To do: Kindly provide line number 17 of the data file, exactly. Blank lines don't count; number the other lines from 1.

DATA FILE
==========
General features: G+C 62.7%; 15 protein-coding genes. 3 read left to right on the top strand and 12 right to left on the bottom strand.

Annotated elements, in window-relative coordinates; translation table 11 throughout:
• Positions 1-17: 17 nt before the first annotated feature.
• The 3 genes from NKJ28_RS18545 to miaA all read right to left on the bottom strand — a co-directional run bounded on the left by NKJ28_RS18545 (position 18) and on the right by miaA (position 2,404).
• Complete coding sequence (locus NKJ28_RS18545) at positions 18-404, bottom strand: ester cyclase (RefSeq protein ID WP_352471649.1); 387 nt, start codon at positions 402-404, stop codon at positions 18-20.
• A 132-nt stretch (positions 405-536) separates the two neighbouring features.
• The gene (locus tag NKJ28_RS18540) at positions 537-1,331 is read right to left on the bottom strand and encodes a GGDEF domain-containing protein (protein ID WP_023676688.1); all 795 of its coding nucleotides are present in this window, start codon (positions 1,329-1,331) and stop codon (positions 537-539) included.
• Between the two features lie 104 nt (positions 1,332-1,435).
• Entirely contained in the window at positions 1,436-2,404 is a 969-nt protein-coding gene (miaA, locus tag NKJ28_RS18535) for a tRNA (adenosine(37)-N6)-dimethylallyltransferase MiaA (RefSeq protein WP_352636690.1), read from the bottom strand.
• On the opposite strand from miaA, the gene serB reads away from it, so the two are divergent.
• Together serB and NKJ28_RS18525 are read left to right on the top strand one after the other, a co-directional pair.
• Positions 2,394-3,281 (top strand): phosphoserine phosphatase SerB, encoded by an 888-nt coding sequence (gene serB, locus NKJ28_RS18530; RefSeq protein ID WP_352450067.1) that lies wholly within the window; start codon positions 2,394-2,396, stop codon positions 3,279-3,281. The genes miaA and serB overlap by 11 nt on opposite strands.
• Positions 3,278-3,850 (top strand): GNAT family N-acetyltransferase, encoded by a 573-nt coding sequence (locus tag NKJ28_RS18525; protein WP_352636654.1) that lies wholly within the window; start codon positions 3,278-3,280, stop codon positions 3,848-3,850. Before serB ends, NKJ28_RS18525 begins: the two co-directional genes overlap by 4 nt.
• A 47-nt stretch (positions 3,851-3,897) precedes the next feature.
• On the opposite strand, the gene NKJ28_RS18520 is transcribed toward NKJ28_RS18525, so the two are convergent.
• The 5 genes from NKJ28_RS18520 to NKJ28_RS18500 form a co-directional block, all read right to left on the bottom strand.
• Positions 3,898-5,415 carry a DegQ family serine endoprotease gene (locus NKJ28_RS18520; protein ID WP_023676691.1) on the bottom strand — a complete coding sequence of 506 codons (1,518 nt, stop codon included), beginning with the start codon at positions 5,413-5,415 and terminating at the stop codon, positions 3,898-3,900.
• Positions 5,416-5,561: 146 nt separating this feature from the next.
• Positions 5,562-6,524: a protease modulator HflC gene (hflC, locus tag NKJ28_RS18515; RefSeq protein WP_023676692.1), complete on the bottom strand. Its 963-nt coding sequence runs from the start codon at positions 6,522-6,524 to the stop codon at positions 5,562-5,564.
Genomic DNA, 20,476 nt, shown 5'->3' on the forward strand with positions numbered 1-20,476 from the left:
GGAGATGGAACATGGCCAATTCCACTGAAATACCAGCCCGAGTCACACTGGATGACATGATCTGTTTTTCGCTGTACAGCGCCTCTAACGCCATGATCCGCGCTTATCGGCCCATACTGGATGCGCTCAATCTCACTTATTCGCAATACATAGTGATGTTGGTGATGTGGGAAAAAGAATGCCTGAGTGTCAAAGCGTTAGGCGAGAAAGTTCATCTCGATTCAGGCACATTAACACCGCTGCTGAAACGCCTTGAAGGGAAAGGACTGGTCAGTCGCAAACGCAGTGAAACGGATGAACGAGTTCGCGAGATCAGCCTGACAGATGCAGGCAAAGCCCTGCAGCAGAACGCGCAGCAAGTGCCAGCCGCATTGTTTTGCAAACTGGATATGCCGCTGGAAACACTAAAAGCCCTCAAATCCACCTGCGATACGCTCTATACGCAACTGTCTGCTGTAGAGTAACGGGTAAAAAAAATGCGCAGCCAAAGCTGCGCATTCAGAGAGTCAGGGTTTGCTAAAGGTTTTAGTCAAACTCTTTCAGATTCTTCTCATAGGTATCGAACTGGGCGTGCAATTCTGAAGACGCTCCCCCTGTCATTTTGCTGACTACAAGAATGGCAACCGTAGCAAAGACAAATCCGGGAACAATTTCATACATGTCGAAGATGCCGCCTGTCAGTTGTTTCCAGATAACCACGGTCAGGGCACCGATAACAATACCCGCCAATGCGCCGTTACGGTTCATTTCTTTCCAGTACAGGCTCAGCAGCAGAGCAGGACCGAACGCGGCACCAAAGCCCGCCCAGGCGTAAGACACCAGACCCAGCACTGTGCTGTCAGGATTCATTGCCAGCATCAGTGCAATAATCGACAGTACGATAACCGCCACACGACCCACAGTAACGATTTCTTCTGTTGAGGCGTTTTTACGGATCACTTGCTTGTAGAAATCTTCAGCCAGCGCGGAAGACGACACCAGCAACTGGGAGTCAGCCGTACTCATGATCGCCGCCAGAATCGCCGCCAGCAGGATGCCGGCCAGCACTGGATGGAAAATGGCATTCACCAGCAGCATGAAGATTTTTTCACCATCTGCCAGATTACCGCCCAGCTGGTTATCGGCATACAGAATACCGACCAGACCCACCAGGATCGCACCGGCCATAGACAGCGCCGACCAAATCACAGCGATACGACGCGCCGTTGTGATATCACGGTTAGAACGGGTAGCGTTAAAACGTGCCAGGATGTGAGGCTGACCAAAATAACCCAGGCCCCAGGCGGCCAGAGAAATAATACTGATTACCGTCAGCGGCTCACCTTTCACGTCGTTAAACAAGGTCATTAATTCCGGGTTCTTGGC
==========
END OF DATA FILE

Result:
• Positions 3,898-5,415 carry a DegQ family serine endoprotease gene (locus NKJ28_RS18520; protein ID WP_023676691.1) on the bottom strand — a complete coding sequence of 506 codons (1,518 nt, stop codon included), beginning with the start codon at positions 5,413-5,415 and terminating at the stop codon, positions 3,898-3,900.